911 call in Arizona suburb: 'He's got a gun. No!''

A pair of 911 calls reveal the horror just before — and after — a former neo-Nazi allegedly fatally shot four people before turning a gun on himself in a Phoenix suburb.

Authorities believe Jason Todd "JT" Ready killed his girlfriend and three others, including a toddler, in a domestic dispute Wednesday at a Gilbert home.

Ready, 39, was the leader of a group of armed civilians that patrols Arizona's desert near the Mexican border for illegal immigrants and drug smugglers.

In one of the 911 calls, Ready's girlfriend is heard saying in a raised voice: "Oh my God. He's got a gun. No!" before the sounds of two shots.

In another call, a sobbing young woman tells a 911 dispatcher that "my mom and my niece and my sister are all on the floor. They're hurt pretty bad."

Asked by the dispatcher about the shooter, the woman said: "It's my mom's boyfriend, JT Ready."

Besides Ready, Gilbert police have identified the victims as Lisa Lynn Mederos, 47, Ready's girlfriend; Lisa's daughter Amber Mederos, 23; Amber's 15-month-old daughter, Lilly; and Amber's boyfriend Jim "Jambob" Hiott, 24.

Police released some of the 911 calls Monday.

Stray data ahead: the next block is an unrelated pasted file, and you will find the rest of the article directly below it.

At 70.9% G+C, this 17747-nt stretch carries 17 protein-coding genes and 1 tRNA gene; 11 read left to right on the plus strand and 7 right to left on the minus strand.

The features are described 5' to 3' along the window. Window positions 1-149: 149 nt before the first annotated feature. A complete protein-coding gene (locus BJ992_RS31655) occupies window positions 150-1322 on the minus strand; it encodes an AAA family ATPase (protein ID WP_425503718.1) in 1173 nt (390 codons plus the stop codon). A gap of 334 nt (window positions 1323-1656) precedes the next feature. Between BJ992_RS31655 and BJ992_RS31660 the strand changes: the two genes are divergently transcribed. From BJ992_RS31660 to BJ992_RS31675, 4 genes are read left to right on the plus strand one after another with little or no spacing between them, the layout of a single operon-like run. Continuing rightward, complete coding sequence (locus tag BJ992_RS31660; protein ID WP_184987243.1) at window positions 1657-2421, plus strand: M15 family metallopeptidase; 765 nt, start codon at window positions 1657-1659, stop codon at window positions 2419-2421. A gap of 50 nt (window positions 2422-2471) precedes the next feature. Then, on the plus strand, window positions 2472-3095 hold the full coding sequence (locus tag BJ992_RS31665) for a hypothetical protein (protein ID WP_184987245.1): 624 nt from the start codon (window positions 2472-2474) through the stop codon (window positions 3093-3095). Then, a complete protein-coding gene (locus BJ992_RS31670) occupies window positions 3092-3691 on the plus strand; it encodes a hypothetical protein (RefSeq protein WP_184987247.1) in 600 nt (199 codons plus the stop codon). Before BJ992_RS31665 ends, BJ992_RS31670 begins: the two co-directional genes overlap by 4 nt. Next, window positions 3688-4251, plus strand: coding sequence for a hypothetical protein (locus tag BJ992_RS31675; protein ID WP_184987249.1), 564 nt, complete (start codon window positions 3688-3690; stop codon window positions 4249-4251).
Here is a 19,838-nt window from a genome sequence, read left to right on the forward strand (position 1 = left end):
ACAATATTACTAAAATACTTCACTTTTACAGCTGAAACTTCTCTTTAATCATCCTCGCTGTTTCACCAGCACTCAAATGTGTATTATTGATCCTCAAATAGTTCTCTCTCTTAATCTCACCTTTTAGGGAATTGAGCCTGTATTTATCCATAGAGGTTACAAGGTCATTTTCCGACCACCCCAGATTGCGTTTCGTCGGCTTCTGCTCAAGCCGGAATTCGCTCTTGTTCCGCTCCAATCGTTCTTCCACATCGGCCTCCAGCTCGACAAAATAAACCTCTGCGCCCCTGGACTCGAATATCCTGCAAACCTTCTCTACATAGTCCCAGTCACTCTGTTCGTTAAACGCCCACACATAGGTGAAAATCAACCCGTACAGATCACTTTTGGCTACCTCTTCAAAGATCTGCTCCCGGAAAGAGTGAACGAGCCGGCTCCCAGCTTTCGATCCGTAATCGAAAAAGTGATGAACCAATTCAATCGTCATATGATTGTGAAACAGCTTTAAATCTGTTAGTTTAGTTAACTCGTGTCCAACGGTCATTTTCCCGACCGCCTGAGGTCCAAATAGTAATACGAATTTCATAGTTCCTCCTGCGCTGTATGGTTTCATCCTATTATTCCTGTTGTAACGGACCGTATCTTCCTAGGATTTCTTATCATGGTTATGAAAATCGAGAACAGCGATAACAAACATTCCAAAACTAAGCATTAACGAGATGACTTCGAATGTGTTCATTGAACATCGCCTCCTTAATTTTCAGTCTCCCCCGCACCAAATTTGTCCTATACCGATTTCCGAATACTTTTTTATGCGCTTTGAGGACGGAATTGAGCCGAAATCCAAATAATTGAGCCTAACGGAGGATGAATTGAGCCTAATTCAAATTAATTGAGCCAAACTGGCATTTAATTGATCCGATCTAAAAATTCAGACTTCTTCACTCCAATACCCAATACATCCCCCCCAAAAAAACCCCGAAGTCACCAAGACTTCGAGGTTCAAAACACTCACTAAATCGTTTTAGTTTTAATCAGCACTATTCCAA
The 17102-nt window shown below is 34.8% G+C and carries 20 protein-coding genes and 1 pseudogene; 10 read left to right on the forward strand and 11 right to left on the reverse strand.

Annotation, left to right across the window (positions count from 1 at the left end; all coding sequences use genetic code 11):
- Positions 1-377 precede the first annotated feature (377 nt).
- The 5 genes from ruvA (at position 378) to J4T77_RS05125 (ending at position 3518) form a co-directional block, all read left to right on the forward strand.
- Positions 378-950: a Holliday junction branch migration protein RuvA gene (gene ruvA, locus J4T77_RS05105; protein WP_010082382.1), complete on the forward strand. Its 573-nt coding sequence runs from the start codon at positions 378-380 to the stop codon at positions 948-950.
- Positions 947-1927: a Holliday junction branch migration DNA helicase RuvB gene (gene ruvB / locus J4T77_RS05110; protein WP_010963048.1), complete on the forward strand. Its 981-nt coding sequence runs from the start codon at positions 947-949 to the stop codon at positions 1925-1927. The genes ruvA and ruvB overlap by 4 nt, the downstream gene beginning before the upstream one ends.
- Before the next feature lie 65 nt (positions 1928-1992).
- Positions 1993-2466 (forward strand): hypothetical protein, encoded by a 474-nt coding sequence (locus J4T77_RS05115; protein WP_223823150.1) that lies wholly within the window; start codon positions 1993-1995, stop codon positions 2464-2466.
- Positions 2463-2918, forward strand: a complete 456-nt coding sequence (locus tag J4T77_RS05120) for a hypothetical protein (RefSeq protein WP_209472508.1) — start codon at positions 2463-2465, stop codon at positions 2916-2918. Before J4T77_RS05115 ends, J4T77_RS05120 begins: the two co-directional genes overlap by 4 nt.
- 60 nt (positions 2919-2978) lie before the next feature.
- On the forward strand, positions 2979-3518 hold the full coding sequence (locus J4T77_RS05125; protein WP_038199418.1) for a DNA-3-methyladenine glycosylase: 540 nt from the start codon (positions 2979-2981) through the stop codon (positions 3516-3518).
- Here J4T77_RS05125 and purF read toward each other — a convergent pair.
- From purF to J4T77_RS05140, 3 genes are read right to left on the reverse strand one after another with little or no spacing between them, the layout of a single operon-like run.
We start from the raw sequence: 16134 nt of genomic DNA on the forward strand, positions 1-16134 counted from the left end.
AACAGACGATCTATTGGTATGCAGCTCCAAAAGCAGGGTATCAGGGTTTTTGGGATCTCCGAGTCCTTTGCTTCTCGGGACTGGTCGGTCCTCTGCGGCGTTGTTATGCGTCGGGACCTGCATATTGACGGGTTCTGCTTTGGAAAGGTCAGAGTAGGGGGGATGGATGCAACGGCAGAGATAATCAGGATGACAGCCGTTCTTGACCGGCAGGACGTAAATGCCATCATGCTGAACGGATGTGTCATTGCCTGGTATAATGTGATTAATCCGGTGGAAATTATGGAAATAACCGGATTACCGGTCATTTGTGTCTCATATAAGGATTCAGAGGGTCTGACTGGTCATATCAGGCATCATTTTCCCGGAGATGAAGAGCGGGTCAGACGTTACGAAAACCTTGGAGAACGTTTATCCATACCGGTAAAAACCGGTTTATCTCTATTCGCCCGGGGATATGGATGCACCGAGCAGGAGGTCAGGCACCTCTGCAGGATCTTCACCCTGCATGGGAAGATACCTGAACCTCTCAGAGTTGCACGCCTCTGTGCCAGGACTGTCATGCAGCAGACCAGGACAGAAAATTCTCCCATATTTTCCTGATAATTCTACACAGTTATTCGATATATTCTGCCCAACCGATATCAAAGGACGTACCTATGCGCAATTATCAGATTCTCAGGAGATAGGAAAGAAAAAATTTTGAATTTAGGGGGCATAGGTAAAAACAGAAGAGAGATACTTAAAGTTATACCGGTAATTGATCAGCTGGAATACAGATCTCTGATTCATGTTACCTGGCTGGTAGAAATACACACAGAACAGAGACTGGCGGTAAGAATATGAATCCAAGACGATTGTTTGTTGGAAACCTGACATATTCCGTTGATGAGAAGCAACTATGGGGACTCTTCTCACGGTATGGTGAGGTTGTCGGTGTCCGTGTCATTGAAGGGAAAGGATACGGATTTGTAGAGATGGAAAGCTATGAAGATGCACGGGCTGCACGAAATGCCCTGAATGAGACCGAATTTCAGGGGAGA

Lisa Maderos' 19-year-old daughter, Brittany, identified herself to the dispatcher in a 911 call, saying she heard Ready and her mother "fighting and screaming and I was in my room under a bed... I come out and they're all on the floor and there's blood."

Gilbert police said they found two handguns and a shotgun at the home when they responded to the 911 calls.

A neighbor is heard on another 911 call saying he "heard about six shots" and saw the bodies of two men with "blood coming from their head" outside the home.

The neighbor added that he had just moved in next door to Ready, only knew his first name and thought he was a U.S. Border Patrol agent.

Authorities said Ready was a former member of the neo-Nazi National Socialist Movement and led a civilian border patrol group known as the U.S. Border Guard.

The FBI was already conducting a domestic terrorism investigation of Ready at the time of the shootings. The FBI's investigation dated to when Ready was a member of the neo-Nazi National Socialist Movement and continued into his participation with the border group, according to The Arizona Republic.

Search warrant affidavits obtained by the Republic show federal agents seized numerous computers and munitions from the Gilbert home where Ready lived and died in an apparent murder-suicide. The warrants imply weapons seized at the murder scene were stolen from the U.S. military. Focus on those weapons could trigger a larger federal investigation.

The murders gave the FBI access to Ready's documents and computers inside the home where he lived with Lisa Mederos and Brittany Mederos.

Documents connected to the search warrant show that the FBI agents seized two computer towers and two laptop computers, correspondence, cellphones, police and Nazi uniforms, white-supremacist propaganda and bank statements.

Agents seized two assault-style rifles and multiple rounds of ammunition. The reporting FBI agent focused on "approximately two dozen military ordnance/40 millimeter grenades" loaded with explosives, tear gas, buckshot and smoke.


Associated Press writer Paul Davenport contributed to this report.